Every year during spring and fall, billions of birds across North America migrate between their breeding grounds and wintering grounds. The vast majority of these birds (80%) migrate primarily at night, using the night sky to navigate. However, much of the night sky throughout the United States experiences some degree of light pollution from our cities. Light from big buildings, street lights, and homes can disorient birds, leading them to collide with buildings and lose track of their migration path.

Light pollution significantly reduces the visibility of the night sky. Both of these photos capture the constellation Orion; the left image is from a dark sky area, and the right image is from the city of Orem, UT. Photo by Jeremy Stanley, CC BY 2.0.

Migration is a stressful process, and birds that become disoriented can waste their precious limited energy flying around trying to re-orient themselves, leading to exhaustion and in many cases, death. Even disoriented birds that are able to land safely to take a break are vulnerable to other threats like starvation and predation. What’s more, it appears that birds might not only become disoriented from light pollution, but may actively be attracted to cities and bright lights during migration. This means urban areas can draw in birds that would otherwise take other flight paths. For those of us who live in cities, it can be exciting to see migratory birds in our neighborhoods, but urban areas can be more dangerous and difficult to survive in than non-urban areas, especially for migrating birds that are already stressed.

A yellow-rumped warbler perches on a chain link fence. Photo by Courtney Celley/USFWS.

Luckily, there are several simple and easy solutions to the problem of light pollution that all of us can put into action! Putting these four simple measures into effect at your home or property will help reduce the amount of light that can be seen by migrating birds at night, making their journeys just a little bit easier. And if we all do the same, we can help these birds travel between their breeding and wintering grounds safely. Not to mention, all of these small actions can add up to significant savings on energy bills and increased energy efficiency for us as well!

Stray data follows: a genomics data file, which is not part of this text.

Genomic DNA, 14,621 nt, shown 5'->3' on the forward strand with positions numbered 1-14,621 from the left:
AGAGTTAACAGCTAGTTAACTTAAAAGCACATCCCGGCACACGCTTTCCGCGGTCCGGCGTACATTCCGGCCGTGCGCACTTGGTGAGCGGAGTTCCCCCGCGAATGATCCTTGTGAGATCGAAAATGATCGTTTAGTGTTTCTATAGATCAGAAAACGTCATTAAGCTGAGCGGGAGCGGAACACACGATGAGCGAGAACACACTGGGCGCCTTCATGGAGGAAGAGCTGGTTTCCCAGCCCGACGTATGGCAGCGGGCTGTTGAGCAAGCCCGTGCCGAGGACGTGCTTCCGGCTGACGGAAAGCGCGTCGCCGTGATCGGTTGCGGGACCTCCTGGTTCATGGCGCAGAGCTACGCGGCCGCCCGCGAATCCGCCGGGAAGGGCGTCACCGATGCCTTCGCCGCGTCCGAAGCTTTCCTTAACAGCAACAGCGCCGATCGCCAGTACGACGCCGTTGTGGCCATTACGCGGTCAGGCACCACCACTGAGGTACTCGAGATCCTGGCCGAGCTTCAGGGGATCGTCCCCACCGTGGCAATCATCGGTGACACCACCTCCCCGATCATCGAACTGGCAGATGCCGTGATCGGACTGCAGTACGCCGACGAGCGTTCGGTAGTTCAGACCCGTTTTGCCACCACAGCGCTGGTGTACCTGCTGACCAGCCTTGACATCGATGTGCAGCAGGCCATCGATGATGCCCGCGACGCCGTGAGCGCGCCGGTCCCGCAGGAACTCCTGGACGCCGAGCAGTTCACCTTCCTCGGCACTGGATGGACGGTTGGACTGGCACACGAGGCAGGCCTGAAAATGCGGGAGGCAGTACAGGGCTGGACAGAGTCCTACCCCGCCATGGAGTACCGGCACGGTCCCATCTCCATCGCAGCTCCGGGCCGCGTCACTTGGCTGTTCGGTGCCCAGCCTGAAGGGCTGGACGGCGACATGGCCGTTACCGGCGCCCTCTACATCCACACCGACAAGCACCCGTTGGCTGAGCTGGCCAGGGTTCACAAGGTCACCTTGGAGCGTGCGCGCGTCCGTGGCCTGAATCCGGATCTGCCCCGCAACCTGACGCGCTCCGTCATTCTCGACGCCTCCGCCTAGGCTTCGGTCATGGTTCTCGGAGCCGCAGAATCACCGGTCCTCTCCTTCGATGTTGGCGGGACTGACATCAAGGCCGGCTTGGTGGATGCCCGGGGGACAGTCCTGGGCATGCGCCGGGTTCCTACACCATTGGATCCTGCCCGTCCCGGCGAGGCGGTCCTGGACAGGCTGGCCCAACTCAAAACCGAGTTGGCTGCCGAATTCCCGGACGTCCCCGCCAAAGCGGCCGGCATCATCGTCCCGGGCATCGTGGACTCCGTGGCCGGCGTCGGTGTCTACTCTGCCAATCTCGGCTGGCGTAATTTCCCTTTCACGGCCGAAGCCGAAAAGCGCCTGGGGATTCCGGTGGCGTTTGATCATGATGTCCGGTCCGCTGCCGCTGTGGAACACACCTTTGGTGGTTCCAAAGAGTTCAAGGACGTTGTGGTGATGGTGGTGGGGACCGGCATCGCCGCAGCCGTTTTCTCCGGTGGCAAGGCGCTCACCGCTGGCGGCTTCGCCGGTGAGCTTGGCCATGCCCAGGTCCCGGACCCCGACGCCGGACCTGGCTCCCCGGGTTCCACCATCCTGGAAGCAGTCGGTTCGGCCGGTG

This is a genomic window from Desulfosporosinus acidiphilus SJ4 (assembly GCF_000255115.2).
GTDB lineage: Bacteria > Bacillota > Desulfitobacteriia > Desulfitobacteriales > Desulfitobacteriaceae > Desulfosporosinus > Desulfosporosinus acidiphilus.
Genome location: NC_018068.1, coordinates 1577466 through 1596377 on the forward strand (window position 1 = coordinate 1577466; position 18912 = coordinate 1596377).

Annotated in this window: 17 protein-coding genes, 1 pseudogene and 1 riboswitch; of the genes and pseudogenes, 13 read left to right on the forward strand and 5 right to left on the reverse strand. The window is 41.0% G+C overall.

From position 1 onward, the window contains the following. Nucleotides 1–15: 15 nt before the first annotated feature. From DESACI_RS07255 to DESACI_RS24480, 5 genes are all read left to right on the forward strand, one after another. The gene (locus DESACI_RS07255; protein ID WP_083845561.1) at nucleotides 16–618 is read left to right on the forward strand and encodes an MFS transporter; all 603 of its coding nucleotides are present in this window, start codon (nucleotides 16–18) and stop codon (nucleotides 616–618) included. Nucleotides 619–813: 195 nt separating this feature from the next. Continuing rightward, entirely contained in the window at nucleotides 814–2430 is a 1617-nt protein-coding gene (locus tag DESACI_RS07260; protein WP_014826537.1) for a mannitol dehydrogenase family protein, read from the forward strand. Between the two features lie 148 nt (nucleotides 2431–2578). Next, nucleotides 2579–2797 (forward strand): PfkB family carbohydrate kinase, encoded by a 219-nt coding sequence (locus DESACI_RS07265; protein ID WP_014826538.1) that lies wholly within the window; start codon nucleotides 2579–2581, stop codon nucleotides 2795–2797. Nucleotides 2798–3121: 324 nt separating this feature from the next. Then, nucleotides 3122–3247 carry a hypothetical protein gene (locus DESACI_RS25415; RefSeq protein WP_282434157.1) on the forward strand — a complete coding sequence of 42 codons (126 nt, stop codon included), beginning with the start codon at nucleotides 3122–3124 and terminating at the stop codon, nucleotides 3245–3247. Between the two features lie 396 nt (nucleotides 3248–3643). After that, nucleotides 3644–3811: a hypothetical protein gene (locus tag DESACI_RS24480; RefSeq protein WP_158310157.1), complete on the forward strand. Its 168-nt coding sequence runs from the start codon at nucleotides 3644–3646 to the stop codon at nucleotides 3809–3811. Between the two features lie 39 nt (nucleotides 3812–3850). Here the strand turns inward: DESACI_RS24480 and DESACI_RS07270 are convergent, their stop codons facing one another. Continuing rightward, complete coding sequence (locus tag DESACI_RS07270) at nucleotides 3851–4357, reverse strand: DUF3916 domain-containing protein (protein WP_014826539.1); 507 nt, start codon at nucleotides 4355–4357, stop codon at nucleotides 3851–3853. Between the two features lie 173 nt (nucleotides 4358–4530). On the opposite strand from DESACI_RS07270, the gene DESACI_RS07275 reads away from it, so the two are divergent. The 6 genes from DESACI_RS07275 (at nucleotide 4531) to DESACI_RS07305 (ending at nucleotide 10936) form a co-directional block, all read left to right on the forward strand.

You can also take the Lights Out message further by writing your local governments, business, and community leaders and educating them about this issue. Encourage them to start awareness campaigns and enact policies that follow the guidelines above to reduce harm to birds, and save some money on energy costs. Our partner organization Audubon even has templates for letters you can send to business owners and government officials; you can find them on their Lights Out page.

If you’re interested in tracking bird migrations yourself, we recommend checking out BirdCast, operated by the Cornell Lab of Ornithology and Colorado State University (CSU), and Lights Out Alerts, operated by CSU’s AeroEco Lab. BirdCast uses radar to track migrating birds, and produces both live maps and multi-day migration forecasts that are available to anyone. These maps allow you to see how many birds are expected to pass over your area (or any area in the United States) on any given evening. AeroEco Lab’s Lights Out Alerts allow you to check if your area has a “lights out warning” in place, which occurs on nights when it’s especially important to minimize your outdoor light. Keeping outdoor lighting to a minimum for the entirety of migration is ideal, but if that’s not possible, the Lights Out Alerts allow you to at least minimize outdoor lighting on the nights with highest migration activity.

BirdCast Bird Migration forecast and Lights Out Alert forecast from Sept 8, 2021. Images from BirdCast: Forecast and Analysis.

As of this writing in early March, peak migration is a little ways away. So be sure to stay tuned on our social media for more information about spring migration and Lights Out for Birds over the next few months! Find us on Facebook, Instagram, and Twitter.

For other easy ways to help birds, visit our Seven Simple Ways to Help Birds page. For more information and resources about Lights Out for Birds, check out our partner organizations: Audubon Lights Out, Lights Out Colorado, and Lights Out Denver